Experimental data indicate that over contoured produce
  gingival inflammation and hyperplastic change in 4week
  while under contouring produced no significant change,
  so its better to under contour than over contour.
Contact Areas:
The size and location of the contact areas should be established
  before waxing the remainder of the proximal surfaces. Abnormally
  large proximal contact areas make plaque control more difficult
  and can lead to periodontal disease. Very small (point) contacts
  may be unstable and cause drifting. Deficient contacts can also
  lead to food impaction; although this is not a direct cause of
  chronic periodontal disease, it can be very uncomfortable and
  painful to the patient.
Most posterior contact areas are located in the occlusal third of the
  crown. However, contact between the maxillary first and second
  molar occurs in the middle third
 " The contact areas between mandibular teeth and maxillary molars
  are generally centrally located. Between maxillary premolars and
  molars, the contact areas are usually toward the buccal surface
  (making the lingual embrasure larger than the buccall.
buccal and lingual surfaces
should be shaped to follow the contours of the adjacent
  teeth. The location of the height of contour generally
  located in the cervical third of most teeth, except on
  mandibular molars it is usually in the middle third of the
  lingual surface. The facial contours of both maxillary
  and mandibular posterior teeth extend approximately
  0,5 mm beyond the out line of root at the cemento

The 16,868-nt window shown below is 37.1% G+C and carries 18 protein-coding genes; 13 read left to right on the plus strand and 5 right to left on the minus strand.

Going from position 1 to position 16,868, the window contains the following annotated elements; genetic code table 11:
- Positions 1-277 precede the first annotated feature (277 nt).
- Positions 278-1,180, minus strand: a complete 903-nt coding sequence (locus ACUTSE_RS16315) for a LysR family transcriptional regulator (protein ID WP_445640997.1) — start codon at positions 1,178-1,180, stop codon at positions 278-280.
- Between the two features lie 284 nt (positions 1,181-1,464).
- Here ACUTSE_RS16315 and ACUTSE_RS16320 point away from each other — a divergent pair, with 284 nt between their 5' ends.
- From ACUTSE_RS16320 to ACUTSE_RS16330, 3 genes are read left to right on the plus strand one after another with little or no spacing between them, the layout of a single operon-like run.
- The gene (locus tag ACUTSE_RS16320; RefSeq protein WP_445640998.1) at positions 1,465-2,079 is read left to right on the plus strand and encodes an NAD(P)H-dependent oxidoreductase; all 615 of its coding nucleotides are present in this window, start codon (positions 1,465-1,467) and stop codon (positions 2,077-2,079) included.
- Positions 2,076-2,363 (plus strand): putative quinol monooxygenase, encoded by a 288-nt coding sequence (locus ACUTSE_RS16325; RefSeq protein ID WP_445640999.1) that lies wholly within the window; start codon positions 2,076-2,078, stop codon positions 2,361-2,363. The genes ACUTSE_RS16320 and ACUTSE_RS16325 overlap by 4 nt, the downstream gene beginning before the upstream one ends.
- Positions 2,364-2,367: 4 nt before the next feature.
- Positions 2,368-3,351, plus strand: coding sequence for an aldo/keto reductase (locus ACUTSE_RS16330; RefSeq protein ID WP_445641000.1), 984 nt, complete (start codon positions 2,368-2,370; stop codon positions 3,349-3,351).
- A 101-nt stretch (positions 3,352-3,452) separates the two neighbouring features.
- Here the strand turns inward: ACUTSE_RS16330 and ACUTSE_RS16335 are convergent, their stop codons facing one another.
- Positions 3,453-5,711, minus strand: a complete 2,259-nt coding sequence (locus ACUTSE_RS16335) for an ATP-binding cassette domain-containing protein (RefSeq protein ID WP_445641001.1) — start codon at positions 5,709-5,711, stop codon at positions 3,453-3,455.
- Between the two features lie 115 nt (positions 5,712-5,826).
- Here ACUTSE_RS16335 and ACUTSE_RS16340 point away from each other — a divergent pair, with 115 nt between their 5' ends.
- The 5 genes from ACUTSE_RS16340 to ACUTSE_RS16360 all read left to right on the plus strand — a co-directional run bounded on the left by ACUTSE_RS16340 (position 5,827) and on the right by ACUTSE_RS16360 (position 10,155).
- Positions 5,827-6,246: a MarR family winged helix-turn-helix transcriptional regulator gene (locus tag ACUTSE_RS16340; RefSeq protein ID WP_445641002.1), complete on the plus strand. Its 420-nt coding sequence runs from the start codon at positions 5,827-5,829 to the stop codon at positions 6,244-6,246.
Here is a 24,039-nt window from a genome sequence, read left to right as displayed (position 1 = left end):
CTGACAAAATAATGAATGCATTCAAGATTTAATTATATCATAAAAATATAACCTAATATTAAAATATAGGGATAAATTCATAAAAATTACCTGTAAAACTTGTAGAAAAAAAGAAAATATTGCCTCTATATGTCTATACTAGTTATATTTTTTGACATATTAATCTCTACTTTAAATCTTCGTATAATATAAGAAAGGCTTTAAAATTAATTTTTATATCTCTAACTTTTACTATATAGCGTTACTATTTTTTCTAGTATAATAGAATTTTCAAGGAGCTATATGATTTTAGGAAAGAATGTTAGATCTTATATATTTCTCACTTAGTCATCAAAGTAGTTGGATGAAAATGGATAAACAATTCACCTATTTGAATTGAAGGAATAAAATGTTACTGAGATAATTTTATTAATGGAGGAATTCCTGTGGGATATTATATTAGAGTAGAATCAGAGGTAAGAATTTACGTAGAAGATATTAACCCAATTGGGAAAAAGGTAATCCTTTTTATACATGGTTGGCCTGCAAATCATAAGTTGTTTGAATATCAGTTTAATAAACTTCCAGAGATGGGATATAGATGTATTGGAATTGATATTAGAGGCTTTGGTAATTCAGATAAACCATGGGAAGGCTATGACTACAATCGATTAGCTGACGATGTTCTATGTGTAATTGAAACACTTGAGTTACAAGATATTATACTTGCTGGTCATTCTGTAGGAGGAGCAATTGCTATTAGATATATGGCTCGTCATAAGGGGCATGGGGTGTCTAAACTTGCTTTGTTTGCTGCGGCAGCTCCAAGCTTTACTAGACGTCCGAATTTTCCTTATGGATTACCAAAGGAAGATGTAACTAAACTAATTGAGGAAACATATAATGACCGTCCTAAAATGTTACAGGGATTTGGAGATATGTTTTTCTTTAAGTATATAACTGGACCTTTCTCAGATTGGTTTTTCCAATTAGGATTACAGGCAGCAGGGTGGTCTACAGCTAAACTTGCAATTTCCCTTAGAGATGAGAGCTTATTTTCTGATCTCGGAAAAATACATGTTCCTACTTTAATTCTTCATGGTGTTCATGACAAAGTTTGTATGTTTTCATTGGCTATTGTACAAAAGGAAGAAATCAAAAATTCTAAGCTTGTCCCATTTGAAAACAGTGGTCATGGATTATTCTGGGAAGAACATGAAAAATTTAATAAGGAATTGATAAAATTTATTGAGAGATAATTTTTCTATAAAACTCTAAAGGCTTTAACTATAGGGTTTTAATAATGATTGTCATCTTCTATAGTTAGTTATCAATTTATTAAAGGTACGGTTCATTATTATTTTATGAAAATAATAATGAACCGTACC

enamel junction
the amount of lingual prominence differ between the
  maxillary and mandibular teeth, it is 0.5 mm on
  maxillary and mandibular first premolars, about 0.75
  mm on mandibular second premolars, and nearly 1.0
  mm on mandibular molars.
Occlusal morphology
No discussion of the wax pattern would be complete
  without mention of occlusal theory and effect of
  articulation on the occluasl surface of wax pattern.
 during centric closure in the normal dentition, the lingual
  cusps of the maxillary posterior teeth and the buccal
  cusp of the mandibular posterior teeth make the contact
  with the occlusal fosse or the marginal ridge of the
  opposing teeth. They grind food like mortar during
  mastication and are called functional cusps.
On the other hand, the buccal cusps of the maxillary molar
  and the lingual cusps of the mandibular molars do not
  contact the opposing teeth. These cusps prevent food
  from over flowing, and the protect the buccal mucosa
  and the tongue by keeping them away from the
  functional cusps. Since these cusps do not make direct
  contact with opposing teeth, they are called non
  functional cusps.
The occlusal scheme can be classified by the location of
  the occlusal contact made by the functional cusp on the
  opposing tooth in centric relation. There are tow types:
  cusp fossa and cusp marginal ridge
Cusp marginal ridge arrangement
This relation is a type of occlusal scheme in which